A big TV can either complement a room or overwhelm it. How your TV changes the appearance of the space it is in and how much you care about it is subjective. But a giant looming Tv can take over a room. So think about how much TV you watch and remember to consider what it will look like when it is not in use. 

Geoffrey Morrison describes this factor as ‘Room Domination’ and has some good ideas to share. He suggests taping a piece of cardboard with the dimensions of the set you are considering to see how you feel with its presence.

As someone who once owned a 12-foot projection screen, he loves a big screen but warns that it can dominate a space and isn’t to everyone’s taste. For more, you can head over to cnet and read what Geoffrey Morrison has to say on the subject

You need to decide if it is your television room or your ‘television’s room’ and pick a size that suits your lifestyle and home environment. 

In a smaller space, a large screen could take up most of a wall. If you can’t sit away from it you aren’t going to find you can relax and unwind with a bit of TV time comfortably. You may even find it hard to concentrate and use the space for other things when it is switched off. So think carefully and be honest with yourself.

Larger than Life Possibilities

Larger screens can be easier on the eyes for longer. A smaller screen only takes up a portion of your field of view. This means the brightness is not as uniform as a larger surface area. 

Sony Master Series Z9G 98-inch. Image credit: lifestyleasia.com

This is more apparent if you watch TV in a darkened environment. The difference between the space around the screen and the screen itself taxes your pupils and can cause fatigue. A Big screen gives you a larger field of view and means the light is evenly distributed within your field of vision.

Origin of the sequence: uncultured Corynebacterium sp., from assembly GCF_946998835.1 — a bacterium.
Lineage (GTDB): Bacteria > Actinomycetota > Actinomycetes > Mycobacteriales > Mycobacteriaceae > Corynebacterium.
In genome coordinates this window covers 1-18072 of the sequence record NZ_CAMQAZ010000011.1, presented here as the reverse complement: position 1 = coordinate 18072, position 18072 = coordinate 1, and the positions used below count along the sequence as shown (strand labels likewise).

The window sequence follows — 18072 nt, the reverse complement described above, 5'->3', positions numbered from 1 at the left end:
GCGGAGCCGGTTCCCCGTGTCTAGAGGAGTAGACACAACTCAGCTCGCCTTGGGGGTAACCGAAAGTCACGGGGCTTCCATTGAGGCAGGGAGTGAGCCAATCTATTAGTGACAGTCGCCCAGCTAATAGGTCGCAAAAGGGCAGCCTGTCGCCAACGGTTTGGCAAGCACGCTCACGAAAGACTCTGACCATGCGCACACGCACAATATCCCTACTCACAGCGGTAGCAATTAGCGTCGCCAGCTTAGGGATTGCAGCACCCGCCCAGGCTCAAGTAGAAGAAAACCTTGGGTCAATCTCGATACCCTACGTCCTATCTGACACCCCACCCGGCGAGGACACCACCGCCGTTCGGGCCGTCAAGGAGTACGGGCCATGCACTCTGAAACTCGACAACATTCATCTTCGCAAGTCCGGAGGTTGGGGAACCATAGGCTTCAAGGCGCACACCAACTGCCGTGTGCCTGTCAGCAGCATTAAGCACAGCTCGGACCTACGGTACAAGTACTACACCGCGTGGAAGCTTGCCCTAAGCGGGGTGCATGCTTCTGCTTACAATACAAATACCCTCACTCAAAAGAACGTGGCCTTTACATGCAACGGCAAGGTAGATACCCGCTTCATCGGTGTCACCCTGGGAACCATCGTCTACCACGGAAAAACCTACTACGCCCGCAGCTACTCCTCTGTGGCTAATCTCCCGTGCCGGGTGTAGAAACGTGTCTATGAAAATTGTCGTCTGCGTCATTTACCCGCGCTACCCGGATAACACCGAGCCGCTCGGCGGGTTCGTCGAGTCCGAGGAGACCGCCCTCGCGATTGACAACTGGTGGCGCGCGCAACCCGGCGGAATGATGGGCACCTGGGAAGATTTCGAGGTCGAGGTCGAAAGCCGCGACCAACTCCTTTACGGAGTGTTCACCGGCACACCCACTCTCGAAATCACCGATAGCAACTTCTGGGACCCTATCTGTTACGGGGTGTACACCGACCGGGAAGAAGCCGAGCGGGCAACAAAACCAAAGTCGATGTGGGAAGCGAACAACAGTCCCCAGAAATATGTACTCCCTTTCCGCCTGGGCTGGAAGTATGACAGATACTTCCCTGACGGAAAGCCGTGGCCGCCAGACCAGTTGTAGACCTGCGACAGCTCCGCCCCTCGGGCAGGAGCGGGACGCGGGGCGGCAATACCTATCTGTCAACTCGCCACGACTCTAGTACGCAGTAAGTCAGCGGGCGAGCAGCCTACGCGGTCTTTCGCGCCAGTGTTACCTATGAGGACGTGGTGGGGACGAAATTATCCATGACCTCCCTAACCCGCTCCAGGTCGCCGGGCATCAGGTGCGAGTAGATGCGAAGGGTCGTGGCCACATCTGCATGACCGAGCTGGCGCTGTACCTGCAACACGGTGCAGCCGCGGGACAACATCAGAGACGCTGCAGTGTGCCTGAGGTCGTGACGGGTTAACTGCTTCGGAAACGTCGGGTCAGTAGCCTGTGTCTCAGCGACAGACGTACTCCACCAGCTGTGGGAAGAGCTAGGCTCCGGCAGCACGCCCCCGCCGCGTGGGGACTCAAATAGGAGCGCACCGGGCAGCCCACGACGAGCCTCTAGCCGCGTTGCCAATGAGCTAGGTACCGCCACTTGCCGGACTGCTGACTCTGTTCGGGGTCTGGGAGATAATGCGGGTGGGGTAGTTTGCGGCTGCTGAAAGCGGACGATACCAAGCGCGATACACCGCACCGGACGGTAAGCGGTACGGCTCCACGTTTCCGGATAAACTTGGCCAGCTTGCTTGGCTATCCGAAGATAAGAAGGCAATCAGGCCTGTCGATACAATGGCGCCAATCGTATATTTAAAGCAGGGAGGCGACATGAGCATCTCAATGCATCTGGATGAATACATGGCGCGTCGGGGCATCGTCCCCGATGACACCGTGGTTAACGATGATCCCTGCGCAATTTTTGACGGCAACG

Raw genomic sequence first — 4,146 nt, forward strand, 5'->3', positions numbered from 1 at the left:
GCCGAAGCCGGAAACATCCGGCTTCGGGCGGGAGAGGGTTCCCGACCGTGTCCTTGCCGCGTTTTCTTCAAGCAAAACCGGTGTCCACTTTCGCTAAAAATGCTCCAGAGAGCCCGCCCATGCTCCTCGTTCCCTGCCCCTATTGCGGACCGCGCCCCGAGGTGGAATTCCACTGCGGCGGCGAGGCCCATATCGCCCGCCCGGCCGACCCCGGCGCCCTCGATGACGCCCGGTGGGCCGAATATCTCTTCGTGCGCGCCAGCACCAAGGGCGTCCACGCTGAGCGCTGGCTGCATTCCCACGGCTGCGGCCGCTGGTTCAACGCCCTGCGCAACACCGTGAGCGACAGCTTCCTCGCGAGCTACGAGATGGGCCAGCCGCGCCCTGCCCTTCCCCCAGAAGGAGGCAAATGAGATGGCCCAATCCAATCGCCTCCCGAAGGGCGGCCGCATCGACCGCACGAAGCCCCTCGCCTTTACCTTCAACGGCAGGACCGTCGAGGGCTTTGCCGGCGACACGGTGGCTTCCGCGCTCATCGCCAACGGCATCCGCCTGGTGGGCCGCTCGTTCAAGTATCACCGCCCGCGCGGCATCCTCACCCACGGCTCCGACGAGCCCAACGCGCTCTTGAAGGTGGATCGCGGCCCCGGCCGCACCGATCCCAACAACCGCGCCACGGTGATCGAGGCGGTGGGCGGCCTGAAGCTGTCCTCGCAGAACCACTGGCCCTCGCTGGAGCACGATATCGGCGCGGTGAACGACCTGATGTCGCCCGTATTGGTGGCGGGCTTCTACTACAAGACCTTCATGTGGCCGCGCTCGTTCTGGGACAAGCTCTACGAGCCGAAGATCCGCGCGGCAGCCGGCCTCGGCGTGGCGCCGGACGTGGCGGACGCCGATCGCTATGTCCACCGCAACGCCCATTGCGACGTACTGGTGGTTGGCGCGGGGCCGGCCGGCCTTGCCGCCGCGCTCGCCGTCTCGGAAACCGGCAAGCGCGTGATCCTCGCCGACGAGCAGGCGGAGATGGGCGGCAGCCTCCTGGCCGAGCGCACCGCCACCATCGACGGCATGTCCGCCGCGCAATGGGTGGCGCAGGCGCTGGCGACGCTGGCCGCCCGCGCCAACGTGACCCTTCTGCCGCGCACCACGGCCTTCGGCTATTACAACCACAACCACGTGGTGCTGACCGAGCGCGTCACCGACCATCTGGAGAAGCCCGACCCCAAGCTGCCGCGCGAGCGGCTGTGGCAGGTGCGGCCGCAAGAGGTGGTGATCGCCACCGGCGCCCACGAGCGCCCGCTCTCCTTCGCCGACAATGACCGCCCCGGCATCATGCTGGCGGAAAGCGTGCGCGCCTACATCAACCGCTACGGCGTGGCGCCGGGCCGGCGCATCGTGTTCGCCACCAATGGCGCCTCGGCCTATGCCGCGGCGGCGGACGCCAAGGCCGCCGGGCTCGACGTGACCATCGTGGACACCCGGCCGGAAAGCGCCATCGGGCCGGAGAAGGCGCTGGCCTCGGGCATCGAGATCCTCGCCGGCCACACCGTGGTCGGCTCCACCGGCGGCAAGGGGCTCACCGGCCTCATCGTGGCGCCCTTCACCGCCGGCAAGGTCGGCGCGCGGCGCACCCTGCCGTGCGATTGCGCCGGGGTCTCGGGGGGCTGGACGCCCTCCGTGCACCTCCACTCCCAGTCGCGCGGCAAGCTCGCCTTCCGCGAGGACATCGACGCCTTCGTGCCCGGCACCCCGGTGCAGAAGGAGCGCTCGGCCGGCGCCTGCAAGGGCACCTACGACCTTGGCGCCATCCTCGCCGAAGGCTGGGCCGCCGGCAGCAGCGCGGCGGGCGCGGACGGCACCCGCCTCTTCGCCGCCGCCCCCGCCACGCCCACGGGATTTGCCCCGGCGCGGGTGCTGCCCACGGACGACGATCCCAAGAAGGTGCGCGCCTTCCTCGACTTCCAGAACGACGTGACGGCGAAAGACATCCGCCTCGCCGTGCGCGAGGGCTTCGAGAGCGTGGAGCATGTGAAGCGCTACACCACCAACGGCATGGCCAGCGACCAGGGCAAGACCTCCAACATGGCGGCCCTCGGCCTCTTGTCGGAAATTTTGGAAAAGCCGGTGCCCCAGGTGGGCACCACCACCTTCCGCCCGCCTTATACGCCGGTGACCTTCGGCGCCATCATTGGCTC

Although the SMPTE and THX give a distance recommendation. In Geoffrey’s article, he confesses that it isn’t something he subscribes to. He also believes the majority of consumers want more. So, If like him you want something bigger, what exactly are the limits?

Well, just as food for thought; He owns a 2.35:1 screen with a 128-inch diagonal. If he sits at a 9-foot distance pixels are slightly visible with a 1080p projector at full width. When he views it in standard 16×9 at 102-inches that isn’t the case. In 4k it looks great and he thinks anyone who wants a larger than average TV should just go for it, space and budget allowing.

He also adds that a projector produces less light so helps to minimize fatigue. For LCD TVs you can turn backlighting down if you like to watch TV in the dark.

The Crux of it All

At the end of the day, TV size boils down to a balance between personal preference and the budget you have to play with. If your lifestyle is centered around TV then your TV should be the heart of the room. A 50-inch sounds large but with modern resolutions and ultra-high-definition broadcasting you might find it too small to enjoy. 

The majority of buyers opt for a set between 65 and 75-inches and they are much more affordable than they once were.

Our real advice is, think about the space you have. If you fancy something over 88-inches for your viewing pleasure why not consider a projector?